I brought a nectarine with me to work in my lunch today and now I’m reluctant to eat it. There is nothing wrong with it. It is perfectly formed, deeply colored and absolutely ripe.
And it smells amazing.
It is sitting on my desk, to the left of my keyboard. My office window is open and with each gentle nudge of the breeze, the fragrance of my nectarine drifts right to my nose. When that becomes too much of a tease, I pick it up, cradle it in both hands and tuck my nose into the space where the stem had been. I close my eyes and inhale deeply.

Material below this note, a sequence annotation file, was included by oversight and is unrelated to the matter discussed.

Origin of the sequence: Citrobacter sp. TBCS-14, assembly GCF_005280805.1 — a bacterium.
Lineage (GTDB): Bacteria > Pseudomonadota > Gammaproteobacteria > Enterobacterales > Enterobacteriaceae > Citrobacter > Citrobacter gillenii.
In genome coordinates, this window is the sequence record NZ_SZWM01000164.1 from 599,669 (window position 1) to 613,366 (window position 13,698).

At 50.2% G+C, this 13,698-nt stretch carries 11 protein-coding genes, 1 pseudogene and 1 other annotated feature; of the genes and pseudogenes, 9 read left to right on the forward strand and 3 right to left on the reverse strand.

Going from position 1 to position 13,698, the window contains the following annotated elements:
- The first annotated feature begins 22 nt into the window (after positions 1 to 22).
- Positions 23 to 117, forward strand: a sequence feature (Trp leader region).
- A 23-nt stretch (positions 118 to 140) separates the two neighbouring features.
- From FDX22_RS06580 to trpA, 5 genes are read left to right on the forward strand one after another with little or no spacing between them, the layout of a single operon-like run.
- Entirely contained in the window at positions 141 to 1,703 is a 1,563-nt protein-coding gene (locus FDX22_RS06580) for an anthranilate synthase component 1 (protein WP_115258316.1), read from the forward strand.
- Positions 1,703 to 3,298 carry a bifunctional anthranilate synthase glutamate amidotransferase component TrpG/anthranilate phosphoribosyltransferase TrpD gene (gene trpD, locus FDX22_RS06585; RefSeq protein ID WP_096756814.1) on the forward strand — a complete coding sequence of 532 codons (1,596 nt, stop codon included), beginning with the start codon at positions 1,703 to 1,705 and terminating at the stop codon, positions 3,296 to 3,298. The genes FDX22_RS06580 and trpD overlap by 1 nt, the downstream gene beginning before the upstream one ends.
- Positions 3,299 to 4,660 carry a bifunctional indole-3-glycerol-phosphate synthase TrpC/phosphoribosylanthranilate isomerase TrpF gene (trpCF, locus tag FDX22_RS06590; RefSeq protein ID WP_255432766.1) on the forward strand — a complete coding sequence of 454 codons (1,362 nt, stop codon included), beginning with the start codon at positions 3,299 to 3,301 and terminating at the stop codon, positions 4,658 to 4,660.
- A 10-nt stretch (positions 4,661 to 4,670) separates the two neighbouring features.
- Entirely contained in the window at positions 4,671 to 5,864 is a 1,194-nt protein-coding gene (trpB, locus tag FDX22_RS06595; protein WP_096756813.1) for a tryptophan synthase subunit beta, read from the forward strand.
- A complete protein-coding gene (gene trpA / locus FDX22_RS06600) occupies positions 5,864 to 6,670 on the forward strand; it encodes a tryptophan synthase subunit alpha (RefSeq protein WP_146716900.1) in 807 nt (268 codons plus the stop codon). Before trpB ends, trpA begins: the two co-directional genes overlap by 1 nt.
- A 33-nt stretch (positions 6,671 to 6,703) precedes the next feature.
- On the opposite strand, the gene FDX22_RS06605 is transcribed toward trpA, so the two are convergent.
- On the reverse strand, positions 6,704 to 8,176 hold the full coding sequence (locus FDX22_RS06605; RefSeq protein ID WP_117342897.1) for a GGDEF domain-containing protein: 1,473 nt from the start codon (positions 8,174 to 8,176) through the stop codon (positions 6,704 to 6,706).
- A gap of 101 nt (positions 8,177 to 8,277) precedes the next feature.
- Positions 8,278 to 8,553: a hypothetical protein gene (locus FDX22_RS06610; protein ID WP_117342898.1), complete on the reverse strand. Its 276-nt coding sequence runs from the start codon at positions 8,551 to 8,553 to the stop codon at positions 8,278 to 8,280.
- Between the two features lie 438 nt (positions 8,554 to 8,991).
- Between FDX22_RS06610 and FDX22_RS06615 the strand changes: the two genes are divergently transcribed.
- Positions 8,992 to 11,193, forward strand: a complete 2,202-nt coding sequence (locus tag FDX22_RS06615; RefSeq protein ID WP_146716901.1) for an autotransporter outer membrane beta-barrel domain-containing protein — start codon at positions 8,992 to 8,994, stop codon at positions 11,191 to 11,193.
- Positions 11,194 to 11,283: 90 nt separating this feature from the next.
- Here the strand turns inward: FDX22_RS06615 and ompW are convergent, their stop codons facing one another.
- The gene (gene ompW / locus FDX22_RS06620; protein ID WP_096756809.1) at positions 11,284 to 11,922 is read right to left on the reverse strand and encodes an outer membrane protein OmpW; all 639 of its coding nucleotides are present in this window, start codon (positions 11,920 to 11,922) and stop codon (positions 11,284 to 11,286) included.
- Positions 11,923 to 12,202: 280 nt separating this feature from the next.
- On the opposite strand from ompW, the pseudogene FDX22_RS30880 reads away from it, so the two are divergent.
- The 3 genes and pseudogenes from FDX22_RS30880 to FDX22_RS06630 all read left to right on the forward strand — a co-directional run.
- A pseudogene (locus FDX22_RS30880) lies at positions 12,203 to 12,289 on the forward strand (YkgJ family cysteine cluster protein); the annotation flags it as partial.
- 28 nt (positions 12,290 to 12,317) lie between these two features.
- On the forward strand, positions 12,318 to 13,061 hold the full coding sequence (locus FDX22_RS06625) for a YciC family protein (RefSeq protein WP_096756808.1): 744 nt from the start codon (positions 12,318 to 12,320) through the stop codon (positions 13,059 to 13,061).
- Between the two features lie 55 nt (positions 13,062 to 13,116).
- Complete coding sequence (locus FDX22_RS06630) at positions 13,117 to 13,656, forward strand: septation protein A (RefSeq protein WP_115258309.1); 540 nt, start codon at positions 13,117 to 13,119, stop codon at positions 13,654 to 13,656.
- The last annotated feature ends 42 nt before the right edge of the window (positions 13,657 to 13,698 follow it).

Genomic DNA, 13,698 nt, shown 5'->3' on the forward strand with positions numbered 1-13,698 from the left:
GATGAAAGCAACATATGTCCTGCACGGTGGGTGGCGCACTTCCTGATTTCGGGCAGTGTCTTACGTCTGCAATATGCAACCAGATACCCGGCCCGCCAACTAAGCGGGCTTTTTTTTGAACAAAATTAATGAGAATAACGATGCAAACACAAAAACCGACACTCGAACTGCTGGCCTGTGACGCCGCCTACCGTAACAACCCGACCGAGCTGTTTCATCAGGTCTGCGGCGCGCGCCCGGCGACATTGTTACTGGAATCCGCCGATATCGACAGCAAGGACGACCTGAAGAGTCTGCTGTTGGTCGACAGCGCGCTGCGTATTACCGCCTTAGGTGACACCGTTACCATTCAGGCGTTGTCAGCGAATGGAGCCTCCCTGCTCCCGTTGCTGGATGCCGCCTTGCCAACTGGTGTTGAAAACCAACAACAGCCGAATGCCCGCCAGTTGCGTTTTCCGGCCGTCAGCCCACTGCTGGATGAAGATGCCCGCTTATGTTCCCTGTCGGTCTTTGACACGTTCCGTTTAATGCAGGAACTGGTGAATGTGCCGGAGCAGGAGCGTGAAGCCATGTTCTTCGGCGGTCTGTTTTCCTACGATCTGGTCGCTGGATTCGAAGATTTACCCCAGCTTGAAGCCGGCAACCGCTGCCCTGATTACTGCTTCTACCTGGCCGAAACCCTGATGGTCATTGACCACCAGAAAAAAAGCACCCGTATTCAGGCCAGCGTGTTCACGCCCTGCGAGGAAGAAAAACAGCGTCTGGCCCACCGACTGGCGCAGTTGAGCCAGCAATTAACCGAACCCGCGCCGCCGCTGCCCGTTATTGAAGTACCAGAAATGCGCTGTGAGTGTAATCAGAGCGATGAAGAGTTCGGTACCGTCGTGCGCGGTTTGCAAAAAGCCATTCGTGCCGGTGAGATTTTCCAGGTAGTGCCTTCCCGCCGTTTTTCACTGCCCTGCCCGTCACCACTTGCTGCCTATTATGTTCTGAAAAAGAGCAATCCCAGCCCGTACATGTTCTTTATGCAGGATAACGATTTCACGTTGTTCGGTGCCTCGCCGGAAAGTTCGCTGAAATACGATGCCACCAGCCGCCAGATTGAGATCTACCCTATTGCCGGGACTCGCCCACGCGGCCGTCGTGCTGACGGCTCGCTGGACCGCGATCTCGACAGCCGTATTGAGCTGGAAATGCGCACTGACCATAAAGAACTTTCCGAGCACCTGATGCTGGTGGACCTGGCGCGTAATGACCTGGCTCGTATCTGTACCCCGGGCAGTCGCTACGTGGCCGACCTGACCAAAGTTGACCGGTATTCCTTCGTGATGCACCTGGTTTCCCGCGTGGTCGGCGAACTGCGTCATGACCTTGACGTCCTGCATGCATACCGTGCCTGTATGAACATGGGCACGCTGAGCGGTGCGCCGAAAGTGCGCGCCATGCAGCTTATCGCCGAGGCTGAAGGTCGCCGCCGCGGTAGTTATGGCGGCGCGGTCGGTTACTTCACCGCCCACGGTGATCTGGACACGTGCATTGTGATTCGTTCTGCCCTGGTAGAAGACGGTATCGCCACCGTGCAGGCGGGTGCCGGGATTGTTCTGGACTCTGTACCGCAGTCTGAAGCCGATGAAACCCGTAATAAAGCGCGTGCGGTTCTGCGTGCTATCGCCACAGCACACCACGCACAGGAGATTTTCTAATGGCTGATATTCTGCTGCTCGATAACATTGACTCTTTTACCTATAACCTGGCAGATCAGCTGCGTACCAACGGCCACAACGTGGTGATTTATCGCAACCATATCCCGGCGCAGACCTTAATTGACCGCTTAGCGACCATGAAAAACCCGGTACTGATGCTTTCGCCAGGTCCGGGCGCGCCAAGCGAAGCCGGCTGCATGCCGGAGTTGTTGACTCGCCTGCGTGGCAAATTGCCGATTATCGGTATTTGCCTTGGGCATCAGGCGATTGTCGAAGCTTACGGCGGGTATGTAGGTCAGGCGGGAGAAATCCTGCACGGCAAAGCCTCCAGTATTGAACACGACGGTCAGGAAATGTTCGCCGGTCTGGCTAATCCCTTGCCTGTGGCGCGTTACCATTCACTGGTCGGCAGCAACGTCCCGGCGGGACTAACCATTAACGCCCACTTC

I am seven years old and sitting on a white painted glider on the brick patio out behind our house in Eagle Rock. My parents were at work, and Lucy was babysitting. In addition to nectarines, a yellow enamel colander full of cherries rested on the white metal outdoor table. Lucy was 16 years old at the time, and talking on our brand new cordless phone to a friend. I sat, listening to her conversation and wishing deeply to be as cool and grown up as she.
I’m standing in front of the sink in the house my family lived in when I was in high school. There are peaches and nectarines lined up on the window sill in front of me, ripening in the afternoon sun.
It’s three years ago and my first summer in Philadelphia. I stood in my kitchen, making nectarine cobbler for my aunt, uncle and cousins, while they visited from Hawaii.
Where does the nectarine take you?